O for a thousand tongues

On this Lord’s Day in hopes that this sweet hymns of praise might refresh your soul, I offer this song of praise to our Redeemer. I pray you have opportunity to attend a loving and doctrinal church, meet with the saints and love the Lord through hearing His word, prayer, song, and fellowship.

O for a Thousand Tongues to Sing

Written in 1739 by Charles Wesley. Based on Psalm 35:28. Information from Wikipedia

“O for a Thousand Tongues to Sing” is a Christian hymn written by Charles Wesley. Charles Wesley wrote over 6,000 hymns, many of which were subsequently reprinted, frequently with alterations, in hymnals, particularly those of Methodist churches.

Charles Wesley was suffering a bout of pleurisy in May, 1738, while he and his brother were studying under the Moravian scholar Peter Boehler in London. At the time, Wesley was plagued by extreme doubts about his faith. Taken to bed with the sickness, on May 21 Wesley was attended by a group of Christians who offered him testimony and basic care, and he was deeply affected by this. He read from his Bible and found himself deeply affected by the words, and at peace with God. Shortly his strength began to return. He wrote of this experience in his journal, and counted it as a renewal of his faith; when his brother John had a similar experience on the May 24, the two men met and sang a hymn Charles had written in praise of his renewal.

One year from the experience, Wesley was taken with the urge to write another hymn, this one in commemoration of his renewal of faith. This hymn took the form of an 18-stanza poem, beginning with the opening lines ‘Glory to God, and praise, and love,/Be ever, ever given’ and was published in 1740 and entitled ‘For the anniversary day of one’s conversion’. The seventh verse, which begins, ‘O for a thousand tongues to sing’, and which now is invariably the first verse of a shorter hymn, recalls Böhler’s words, ‘Had I a thousand tongues I would praise Him with them all’. The hymn was placed first in John Wesley’s A Collection of Hymns for the People Called Methodists published in 1780. It appeared in every (Wesleyan) Methodist hymnal from that time until the publication of Hymns and Psalms in 1983.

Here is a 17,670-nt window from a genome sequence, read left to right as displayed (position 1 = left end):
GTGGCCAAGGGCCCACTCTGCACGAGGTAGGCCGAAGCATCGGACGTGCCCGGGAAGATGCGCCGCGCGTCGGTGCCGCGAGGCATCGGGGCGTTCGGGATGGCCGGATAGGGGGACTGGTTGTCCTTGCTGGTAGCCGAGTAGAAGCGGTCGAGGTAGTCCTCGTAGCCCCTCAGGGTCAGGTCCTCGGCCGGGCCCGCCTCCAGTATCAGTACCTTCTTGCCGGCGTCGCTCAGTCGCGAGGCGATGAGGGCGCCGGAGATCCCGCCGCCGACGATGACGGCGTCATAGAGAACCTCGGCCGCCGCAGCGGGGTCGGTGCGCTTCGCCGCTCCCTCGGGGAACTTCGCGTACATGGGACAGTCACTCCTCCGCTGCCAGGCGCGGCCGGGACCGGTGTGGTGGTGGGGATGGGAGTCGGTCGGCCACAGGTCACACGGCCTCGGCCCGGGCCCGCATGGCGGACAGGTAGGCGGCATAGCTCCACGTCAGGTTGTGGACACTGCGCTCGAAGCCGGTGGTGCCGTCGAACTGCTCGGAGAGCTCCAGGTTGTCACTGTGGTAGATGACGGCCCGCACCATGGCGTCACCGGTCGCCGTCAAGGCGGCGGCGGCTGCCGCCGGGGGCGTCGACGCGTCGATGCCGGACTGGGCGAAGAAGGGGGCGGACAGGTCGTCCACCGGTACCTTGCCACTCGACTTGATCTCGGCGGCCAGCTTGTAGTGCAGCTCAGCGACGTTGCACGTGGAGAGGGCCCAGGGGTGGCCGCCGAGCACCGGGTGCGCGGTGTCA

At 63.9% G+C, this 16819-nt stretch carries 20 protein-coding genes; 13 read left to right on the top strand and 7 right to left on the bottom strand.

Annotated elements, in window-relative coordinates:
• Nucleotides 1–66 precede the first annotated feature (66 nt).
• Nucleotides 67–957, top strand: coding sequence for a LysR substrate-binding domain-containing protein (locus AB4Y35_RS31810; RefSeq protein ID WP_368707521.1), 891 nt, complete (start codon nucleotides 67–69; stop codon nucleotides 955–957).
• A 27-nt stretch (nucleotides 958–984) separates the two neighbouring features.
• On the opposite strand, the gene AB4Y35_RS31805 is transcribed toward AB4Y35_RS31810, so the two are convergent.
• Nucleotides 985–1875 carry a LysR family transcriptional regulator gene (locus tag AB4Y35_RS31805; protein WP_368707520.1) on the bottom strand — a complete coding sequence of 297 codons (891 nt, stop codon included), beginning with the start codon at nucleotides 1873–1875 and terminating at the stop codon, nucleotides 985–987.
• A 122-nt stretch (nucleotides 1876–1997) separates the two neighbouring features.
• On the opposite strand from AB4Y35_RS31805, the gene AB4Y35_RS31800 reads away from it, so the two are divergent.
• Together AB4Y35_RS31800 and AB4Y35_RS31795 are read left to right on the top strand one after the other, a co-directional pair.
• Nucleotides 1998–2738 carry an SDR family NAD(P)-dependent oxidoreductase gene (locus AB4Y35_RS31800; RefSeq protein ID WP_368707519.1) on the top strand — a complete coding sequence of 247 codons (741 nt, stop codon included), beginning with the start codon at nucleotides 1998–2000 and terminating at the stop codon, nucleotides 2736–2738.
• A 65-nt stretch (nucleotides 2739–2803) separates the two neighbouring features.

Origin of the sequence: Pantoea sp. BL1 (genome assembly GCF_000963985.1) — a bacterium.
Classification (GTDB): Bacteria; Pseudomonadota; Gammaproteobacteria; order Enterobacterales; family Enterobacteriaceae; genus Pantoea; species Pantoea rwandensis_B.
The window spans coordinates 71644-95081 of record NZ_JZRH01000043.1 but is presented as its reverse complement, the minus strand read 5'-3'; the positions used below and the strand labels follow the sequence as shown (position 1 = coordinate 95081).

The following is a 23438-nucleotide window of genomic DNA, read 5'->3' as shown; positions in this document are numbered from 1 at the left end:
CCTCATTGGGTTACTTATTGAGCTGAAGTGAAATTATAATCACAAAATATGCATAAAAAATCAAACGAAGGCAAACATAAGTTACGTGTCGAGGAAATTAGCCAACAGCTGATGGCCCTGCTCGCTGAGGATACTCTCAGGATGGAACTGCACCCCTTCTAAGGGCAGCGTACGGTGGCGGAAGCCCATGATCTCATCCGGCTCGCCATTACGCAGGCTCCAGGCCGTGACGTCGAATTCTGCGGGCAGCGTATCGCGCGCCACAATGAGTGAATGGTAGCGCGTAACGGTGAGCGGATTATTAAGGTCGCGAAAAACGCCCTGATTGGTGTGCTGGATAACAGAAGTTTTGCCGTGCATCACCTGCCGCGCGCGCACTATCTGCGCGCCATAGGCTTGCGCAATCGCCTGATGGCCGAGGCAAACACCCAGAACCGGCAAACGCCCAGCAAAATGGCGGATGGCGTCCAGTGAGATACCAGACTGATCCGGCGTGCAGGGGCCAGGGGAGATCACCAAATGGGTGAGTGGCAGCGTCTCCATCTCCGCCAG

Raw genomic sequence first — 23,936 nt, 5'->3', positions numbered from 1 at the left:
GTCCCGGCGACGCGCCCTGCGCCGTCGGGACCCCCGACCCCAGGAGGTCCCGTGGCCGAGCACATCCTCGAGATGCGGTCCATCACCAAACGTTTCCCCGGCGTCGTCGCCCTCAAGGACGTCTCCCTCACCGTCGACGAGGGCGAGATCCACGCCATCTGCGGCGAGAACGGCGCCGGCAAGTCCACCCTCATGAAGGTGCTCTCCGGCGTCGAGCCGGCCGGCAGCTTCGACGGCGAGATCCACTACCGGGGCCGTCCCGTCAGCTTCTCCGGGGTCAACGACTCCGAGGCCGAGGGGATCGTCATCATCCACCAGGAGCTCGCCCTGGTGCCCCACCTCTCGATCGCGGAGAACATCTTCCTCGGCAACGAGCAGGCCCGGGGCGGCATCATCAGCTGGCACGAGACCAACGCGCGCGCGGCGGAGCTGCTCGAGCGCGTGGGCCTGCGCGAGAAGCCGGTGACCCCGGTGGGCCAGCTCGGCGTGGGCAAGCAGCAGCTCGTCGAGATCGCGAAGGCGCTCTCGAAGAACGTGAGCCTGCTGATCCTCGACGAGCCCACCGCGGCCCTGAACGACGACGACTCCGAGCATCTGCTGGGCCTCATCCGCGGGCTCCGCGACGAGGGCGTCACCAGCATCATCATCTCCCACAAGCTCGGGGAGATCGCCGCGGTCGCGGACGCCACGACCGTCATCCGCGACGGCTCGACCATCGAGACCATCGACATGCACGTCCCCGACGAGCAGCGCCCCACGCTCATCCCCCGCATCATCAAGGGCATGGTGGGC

Congregational singing (Shepherds’ Conference)
Grace Community Church – Sun Valley, California

O for a thousand tongues to sing
My great Redeemer’s praise,
The glories of my God and King,
The triumphs of His grace.
2
My gracious Master and my God,
Assist me to proclaim,
To spread through all the earth abroad,
The honors of Thy name.
3
Jesus! the name that charms our fears,
That bids our sorrows cease;
’Tis music in the sinner’s ears,
’Tis life, and health, and peace.
4
His love my heart has captive made,
His captive would I be,
For He was bound, and scourged and died,
My captive soul to free.
5
He breaks the power of canceled sin,
He sets the prisoner free;
His blood can make the foulest clean;
His blood availed for me.
6
So now Thy blessed Name I love,
Thy will would e’er be mine.
Had I a thousand hearts to give,
My Lord, they all were Thine!

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